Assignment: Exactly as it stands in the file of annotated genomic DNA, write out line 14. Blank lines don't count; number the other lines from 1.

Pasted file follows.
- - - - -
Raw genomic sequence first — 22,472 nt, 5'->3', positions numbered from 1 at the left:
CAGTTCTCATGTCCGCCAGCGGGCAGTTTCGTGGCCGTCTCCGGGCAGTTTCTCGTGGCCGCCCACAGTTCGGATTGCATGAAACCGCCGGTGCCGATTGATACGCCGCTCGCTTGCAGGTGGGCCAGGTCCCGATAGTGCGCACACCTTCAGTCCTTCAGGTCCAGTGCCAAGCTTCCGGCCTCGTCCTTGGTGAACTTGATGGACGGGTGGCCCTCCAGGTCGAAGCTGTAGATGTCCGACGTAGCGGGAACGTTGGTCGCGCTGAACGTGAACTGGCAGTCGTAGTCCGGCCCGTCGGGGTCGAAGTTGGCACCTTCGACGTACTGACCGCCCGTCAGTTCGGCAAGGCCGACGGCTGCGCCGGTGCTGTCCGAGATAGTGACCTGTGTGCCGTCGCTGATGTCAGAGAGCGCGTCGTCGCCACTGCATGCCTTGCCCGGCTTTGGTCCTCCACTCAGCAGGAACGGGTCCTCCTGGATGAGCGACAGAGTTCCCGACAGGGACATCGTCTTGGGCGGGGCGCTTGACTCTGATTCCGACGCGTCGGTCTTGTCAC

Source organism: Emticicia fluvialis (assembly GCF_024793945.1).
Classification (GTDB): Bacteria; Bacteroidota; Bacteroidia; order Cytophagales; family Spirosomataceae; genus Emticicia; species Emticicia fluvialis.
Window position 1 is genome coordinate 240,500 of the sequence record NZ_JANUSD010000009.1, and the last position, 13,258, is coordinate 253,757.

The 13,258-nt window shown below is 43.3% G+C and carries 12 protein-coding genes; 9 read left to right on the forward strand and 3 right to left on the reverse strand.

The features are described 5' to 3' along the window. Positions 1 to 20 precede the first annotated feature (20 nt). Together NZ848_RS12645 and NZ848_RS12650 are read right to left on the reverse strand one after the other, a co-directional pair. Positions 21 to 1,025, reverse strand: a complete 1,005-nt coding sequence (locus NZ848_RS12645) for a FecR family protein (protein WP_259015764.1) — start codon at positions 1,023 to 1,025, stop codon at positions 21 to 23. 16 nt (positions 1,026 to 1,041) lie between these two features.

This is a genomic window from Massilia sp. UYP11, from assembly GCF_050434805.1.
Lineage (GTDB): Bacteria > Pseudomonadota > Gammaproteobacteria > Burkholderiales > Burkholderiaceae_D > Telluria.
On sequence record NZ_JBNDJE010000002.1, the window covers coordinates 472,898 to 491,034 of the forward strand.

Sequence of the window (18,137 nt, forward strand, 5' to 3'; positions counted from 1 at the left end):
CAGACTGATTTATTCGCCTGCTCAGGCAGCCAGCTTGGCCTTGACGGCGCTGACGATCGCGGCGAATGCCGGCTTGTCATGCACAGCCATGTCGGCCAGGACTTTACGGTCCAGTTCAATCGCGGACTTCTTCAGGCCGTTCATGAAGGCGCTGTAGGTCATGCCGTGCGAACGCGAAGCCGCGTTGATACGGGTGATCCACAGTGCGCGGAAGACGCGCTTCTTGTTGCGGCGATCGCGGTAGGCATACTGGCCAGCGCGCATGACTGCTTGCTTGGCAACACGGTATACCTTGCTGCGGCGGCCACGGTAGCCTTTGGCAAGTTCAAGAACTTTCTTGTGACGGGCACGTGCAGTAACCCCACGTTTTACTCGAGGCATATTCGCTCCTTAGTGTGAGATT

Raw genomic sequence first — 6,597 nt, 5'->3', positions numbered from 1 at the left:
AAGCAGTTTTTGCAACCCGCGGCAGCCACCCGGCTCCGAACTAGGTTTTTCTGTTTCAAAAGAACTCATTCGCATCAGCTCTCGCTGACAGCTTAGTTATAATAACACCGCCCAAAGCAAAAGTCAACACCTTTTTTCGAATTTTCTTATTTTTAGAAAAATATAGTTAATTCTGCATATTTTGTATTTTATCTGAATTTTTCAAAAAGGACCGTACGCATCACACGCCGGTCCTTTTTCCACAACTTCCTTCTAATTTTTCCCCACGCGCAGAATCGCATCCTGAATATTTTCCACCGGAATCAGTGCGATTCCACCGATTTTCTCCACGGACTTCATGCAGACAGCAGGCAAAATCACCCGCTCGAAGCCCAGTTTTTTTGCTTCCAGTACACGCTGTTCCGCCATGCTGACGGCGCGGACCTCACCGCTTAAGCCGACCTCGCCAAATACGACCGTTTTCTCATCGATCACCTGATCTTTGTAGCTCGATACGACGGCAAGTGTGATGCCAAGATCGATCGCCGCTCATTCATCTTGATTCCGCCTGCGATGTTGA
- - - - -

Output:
AAGCAGTTTTTGCAACCCGCGGCAGCCACCCGGCTCCGAACTAGGTTTTTCTGTTTCAAAAGAACTCATTCGCATCAGCTCTCGCTGACAGCTTAGTTATAATAACACCGCCCAAAGCAAAAGTCAACACCTTTTTTCGAATTTTCTTATTTTTAGAAAAATATAGTTAATTCTGCATATTTTGTATTTTATCTGAATTTTTCAAAAAGGACCGTACGCATCACACGCCGGTCCTTTTTCCACAACTTCCTTCTAATTTTTCCCCACGCGCAGAATCGCATCCTGAATATTTTCCACCGGAATCAGTGCGATTCCACCGATTTTCTCCACGGACTTCATGCAGACAGCAGGCAAAATCACCCGCTCGAAGCCCAGTTTTTTTGCTTCCAGTACACGCTGTTCCGCCATGCTGACGGCGCGGACCTCACCGCTTAAGCCGACCTCGCCAAATACGACCGTTTTCTCATCGATCACCTGATCTTTGTAGCTCGATACGACGGCAAGTGTGATGCCAAGATCGATCGCCGCTCATTCATCTTGATTCCGCCTGCGATGTTGA